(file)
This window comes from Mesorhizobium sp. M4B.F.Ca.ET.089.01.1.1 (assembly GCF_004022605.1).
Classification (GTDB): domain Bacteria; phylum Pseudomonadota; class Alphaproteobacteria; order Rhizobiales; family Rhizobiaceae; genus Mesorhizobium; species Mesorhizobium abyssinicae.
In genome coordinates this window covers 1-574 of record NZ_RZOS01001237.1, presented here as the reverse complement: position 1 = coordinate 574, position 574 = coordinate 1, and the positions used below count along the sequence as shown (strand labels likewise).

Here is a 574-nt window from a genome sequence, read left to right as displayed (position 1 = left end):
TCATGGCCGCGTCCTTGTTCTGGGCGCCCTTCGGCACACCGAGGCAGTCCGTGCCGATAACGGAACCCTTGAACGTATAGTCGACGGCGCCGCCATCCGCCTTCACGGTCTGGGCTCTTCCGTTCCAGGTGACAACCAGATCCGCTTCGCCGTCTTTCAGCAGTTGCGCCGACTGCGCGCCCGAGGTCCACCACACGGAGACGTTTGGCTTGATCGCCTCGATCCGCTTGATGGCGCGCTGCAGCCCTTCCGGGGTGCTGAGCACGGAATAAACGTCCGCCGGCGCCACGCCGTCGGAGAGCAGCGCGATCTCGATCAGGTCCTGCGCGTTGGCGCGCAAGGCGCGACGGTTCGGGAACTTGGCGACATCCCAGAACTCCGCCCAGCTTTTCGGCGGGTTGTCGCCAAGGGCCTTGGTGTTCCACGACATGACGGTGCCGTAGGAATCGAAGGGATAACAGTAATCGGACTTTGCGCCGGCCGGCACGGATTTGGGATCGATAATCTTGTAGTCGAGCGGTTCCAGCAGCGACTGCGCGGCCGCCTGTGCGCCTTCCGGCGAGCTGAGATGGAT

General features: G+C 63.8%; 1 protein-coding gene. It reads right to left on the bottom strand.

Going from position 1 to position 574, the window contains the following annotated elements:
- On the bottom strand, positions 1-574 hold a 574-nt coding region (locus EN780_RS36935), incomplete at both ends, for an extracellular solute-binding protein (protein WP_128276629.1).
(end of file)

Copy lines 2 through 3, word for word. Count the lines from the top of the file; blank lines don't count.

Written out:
Classification (GTDB): domain Bacteria; phylum Pseudomonadota; class Alphaproteobacteria; order Rhizobiales; family Rhizobiaceae; genus Mesorhizobium; species Mesorhizobium abyssinicae.
In genome coordinates this window covers 1-574 of record NZ_RZOS01001237.1, presented here as the reverse complement: position 1 = coordinate 574, position 574 = coordinate 1, and the positions used below count along the sequence as shown (strand labels likewise).